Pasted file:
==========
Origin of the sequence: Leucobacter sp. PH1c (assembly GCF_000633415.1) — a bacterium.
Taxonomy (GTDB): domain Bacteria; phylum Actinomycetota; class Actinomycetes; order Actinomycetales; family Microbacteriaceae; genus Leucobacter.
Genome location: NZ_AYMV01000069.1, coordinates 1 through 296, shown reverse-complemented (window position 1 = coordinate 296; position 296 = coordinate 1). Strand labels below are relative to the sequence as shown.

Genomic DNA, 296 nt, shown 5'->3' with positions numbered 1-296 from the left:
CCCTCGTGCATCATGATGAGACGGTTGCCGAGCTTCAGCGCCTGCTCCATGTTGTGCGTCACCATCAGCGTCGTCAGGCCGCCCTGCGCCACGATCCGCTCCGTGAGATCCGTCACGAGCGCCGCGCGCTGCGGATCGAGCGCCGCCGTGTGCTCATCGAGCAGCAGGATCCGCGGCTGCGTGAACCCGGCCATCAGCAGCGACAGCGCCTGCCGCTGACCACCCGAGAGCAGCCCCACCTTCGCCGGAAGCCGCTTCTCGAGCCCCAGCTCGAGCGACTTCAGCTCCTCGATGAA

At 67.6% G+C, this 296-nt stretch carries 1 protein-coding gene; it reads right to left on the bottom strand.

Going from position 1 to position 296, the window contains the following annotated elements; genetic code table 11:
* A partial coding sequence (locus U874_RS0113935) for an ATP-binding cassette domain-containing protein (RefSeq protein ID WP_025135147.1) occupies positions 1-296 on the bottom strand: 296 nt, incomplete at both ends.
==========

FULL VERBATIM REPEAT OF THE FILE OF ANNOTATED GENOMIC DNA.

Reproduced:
Origin of the sequence: Leucobacter sp. PH1c (assembly GCF_000633415.1) — a bacterium.
Taxonomy (GTDB): domain Bacteria; phylum Actinomycetota; class Actinomycetes; order Actinomycetales; family Microbacteriaceae; genus Leucobacter.
Genome location: NZ_AYMV01000069.1, coordinates 1 through 296, shown reverse-complemented (window position 1 = coordinate 296; position 296 = coordinate 1). Strand labels below are relative to the sequence as shown.

Genomic DNA, 296 nt, shown 5'->3' with positions numbered 1-296 from the left:
CCCTCGTGCATCATGATGAGACGGTTGCCGAGCTTCAGCGCCTGCTCCATGTTGTGCGTCACCATCAGCGTCGTCAGGCCGCCCTGCGCCACGATCCGCTCCGTGAGATCCGTCACGAGCGCCGCGCGCTGCGGATCGAGCGCCGCCGTGTGCTCATCGAGCAGCAGGATCCGCGGCTGCGTGAACCCGGCCATCAGCAGCGACAGCGCCTGCCGCTGACCACCCGAGAGCAGCCCCACCTTCGCCGGAAGCCGCTTCTCGAGCCCCAGCTCGAGCGACTTCAGCTCCTCGATGAA

At 67.6% G+C, this 296-nt stretch carries 1 protein-coding gene; it reads right to left on the bottom strand.

Going from position 1 to position 296, the window contains the following annotated elements; genetic code table 11:
* A partial coding sequence (locus U874_RS0113935) for an ATP-binding cassette domain-containing protein (RefSeq protein ID WP_025135147.1) occupies positions 1-296 on the bottom strand: 296 nt, incomplete at both ends.